Frost Bank CEO Phil Green’s 2020 compensation cut 20% during pandemic

Cullen/Frost Bankers Inc. Chairman and CEO Phil Green’s pay was cut last year by nearly $1 million, as part of the San Francisco financial holding company’s belt-tightening Antonio as his profits plummeted during the pandemic.

Green earned about $3.8 million in total compensation last year, down 20% from nearly $4.8 million in 2019. Cullen/Frost is the parent company of Frost Bank, the largest large regional bank based in San Antonio.

Green’s pay cut saw him receive 67 times Frost’s median employee compensation of $57,171 last year. He received nearly 85 times the median of $56,246 in 2019.

A significantly lower bonus in 2020 accounted for much of Green’s pay cut. He received a bonus of $226,600, up from nearly $1 million in 2019.

The company earned $324 million last year, below its expectation of $389 million.

As a result, Green had recommended the company pay annual incentives to its senior executives at 20% of targeted levels, according to a proxy statement filed with the Securities and Exchange Commission on Tuesday.

“2020 has brought challenges for us as well as for many other businesses,” Frost said in the proxy. “These challenges were primarily driven by the global pandemic and compounded by the very low interest rate environment and lower energy prices at the start of 2020.”

Green’s salary remained virtually unchanged at around $1 million in 2020, but last fall he said he and 10 other executives would take 10% pay cuts starting Jan. 1. He is expected to receive an annual salary of $927,000 this year.

Green is also taking a 10% bonus cut this year, while other executives’ bonuses will be cut by 5%.

“We are aware of the pressures affecting the banking sector in light of the current and expected economic environment and interest rates and the importance of operating as efficiently as possible,” Green told analysts in October.

The salary and bonus cuts were part of management’s desire to contribute to the “long-term well-being of the company”, he added.

Remuneration for other executives named in the proxy fell about 19-21% last year.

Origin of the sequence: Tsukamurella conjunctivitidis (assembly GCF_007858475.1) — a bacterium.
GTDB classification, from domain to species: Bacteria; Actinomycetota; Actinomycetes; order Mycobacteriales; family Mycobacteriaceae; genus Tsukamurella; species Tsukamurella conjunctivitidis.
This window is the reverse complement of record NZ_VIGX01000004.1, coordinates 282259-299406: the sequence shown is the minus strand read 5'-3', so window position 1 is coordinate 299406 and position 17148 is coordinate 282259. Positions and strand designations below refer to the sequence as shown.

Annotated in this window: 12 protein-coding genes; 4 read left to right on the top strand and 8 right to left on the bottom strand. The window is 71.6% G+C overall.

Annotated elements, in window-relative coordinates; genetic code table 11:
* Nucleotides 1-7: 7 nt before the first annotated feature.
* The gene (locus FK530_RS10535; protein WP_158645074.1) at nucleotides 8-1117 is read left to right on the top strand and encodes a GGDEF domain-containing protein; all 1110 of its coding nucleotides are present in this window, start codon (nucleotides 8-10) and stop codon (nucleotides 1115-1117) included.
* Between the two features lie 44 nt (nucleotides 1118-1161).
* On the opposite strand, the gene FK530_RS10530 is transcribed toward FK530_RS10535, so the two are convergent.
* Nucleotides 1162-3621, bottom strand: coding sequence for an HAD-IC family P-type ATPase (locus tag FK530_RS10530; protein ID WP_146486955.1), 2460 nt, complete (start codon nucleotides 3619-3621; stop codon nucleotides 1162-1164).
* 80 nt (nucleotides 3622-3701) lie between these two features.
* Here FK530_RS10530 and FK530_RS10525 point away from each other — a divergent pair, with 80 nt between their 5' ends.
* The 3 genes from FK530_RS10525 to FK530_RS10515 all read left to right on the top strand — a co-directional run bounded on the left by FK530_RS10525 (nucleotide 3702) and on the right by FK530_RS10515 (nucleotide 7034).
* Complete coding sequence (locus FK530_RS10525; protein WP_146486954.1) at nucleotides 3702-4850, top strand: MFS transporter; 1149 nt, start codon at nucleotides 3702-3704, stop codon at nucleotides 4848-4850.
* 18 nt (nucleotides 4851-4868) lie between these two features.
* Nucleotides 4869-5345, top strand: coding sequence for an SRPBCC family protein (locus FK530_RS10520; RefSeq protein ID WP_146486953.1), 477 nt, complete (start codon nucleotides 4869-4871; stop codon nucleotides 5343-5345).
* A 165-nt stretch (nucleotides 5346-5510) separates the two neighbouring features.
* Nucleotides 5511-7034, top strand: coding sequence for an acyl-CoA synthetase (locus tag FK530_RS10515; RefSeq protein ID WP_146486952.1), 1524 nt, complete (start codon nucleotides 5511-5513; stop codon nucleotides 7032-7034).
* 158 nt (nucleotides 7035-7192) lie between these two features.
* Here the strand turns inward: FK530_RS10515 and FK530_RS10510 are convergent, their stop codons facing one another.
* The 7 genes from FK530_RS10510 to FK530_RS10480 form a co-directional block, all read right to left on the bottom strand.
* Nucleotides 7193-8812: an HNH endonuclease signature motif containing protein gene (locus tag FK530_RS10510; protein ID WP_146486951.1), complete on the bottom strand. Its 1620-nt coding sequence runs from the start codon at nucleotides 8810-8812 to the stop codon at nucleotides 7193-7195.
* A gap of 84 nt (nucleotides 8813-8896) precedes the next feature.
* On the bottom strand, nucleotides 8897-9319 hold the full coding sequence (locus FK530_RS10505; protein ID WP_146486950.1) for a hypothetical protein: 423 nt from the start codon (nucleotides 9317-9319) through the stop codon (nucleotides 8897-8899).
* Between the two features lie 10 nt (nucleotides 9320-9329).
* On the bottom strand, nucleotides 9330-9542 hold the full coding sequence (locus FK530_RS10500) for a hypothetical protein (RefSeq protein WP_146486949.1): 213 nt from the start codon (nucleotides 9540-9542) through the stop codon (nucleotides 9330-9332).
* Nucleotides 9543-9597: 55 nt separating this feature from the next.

CFO Jerry Salinas’ total compensation was just over $1.3 million last year, about $317,000 less than his 2019 compensation.

Paul Bracher, chairman of Cullen/Frost and chief banking officer of Frost Bank, received just under $1.4 million, or $344,000 less than his 2019 compensation.

Frost Bank Chairman Patrick Frost’s 2020 compensation was just under $1.3 million, down $346,600 from 2019.

William Perotti, chief risk officer of Frost Bank, received more than $1.2 million last year, down from about $329,000.

Cost reduction was not limited to executive compensation.

The bank cut 68 jobs in January, representing about 1.4% of its 4,700 employees.

Frost sold his stake in a corporate jet that was available for executive business travel.

Due to reduced travel during the pandemic and the “challenging economic environment,” Frost opted to drop its partial stake in the jet and instead use an “as needed” charter service.

Green was granted personal use of the plane last year, which Frost’s board “encouraged” as “an added safeguard during the early stages of the pandemic,” according to the attorney.

Green’s use of the plane was lumped in with other benefits paid by Frost that totaled $23,270 last year. Other perks included in that figure were club memberships, home security services and personal financial planning — standard fare for many senior executives.

Meanwhile, Frost’s directors opted to cut the cash fees they receive from the company by 10%. This took effect on January 1.

Director Graham Weston, co-founder of Rackspace Technology Inc., for example, received $71,250 in fees last year. He also received shares worth $70,000.

The proxy statement disclosed various related party transactions between Frost and Weston.

Weston controls the partnership that owns Frost’s headquarters in downtown San Antonio. He also has a 21% “indirect stake” in the partnership. For this reason, Weston is not considered an independent director by the rules of the New York Stock Exchange, Frost revealed.

Frost paid about $8.3 million in rent to the partnership last year. It still has about $180.4 million in payments to make over the term of the lease.

The bank is also the main lender of the construction loan granted to the partnership. The bank lent about $80 million of the $149 million loan. About $128 million was outstanding as of March 1, with Frost’s share being about $68 million.

Frost also has an agreement to sell two parcels of land to Weston Urban LLC, another entity Weston owns and controls, for approximately $6.5 million. No date of sale on these plots has been disclosed.

The deals were done before Weston joined Frost’s board in 2017.

[email protected]

Comments are closed.